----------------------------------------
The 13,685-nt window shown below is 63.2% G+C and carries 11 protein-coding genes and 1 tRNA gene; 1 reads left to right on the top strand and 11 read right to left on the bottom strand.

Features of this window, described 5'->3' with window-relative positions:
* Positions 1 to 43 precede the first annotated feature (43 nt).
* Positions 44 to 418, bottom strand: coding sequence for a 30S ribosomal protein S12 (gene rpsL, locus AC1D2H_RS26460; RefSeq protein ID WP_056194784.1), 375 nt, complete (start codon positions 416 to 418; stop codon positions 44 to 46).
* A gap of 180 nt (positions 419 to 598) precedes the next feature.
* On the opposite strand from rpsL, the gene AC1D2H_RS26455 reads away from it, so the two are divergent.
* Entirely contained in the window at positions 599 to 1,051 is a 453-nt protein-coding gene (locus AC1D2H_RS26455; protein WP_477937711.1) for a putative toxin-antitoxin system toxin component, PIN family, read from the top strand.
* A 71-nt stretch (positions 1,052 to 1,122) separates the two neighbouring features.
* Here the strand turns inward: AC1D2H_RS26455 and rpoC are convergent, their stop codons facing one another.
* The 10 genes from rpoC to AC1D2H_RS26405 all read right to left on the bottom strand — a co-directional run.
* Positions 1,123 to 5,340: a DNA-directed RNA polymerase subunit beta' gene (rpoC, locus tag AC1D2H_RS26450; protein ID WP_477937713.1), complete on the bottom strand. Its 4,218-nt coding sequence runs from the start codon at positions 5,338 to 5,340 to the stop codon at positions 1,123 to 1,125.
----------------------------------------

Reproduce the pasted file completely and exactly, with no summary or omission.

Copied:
The 13,685-nt window shown below is 63.2% G+C and carries 11 protein-coding genes and 1 tRNA gene; 1 reads left to right on the top strand and 11 read right to left on the bottom strand.

Features of this window, described 5'->3' with window-relative positions:
* Positions 1 to 43 precede the first annotated feature (43 nt).
* Positions 44 to 418, bottom strand: coding sequence for a 30S ribosomal protein S12 (gene rpsL, locus AC1D2H_RS26460; RefSeq protein ID WP_056194784.1), 375 nt, complete (start codon positions 416 to 418; stop codon positions 44 to 46).
* A gap of 180 nt (positions 419 to 598) precedes the next feature.
* On the opposite strand from rpsL, the gene AC1D2H_RS26455 reads away from it, so the two are divergent.
* Entirely contained in the window at positions 599 to 1,051 is a 453-nt protein-coding gene (locus AC1D2H_RS26455; protein WP_477937711.1) for a putative toxin-antitoxin system toxin component, PIN family, read from the top strand.
* A 71-nt stretch (positions 1,052 to 1,122) separates the two neighbouring features.
* Here the strand turns inward: AC1D2H_RS26455 and rpoC are convergent, their stop codons facing one another.
* The 10 genes from rpoC to AC1D2H_RS26405 all read right to left on the bottom strand — a co-directional run.
* Positions 1,123 to 5,340: a DNA-directed RNA polymerase subunit beta' gene (rpoC, locus tag AC1D2H_RS26450; protein ID WP_477937713.1), complete on the bottom strand. Its 4,218-nt coding sequence runs from the start codon at positions 5,338 to 5,340 to the stop codon at positions 1,123 to 1,125.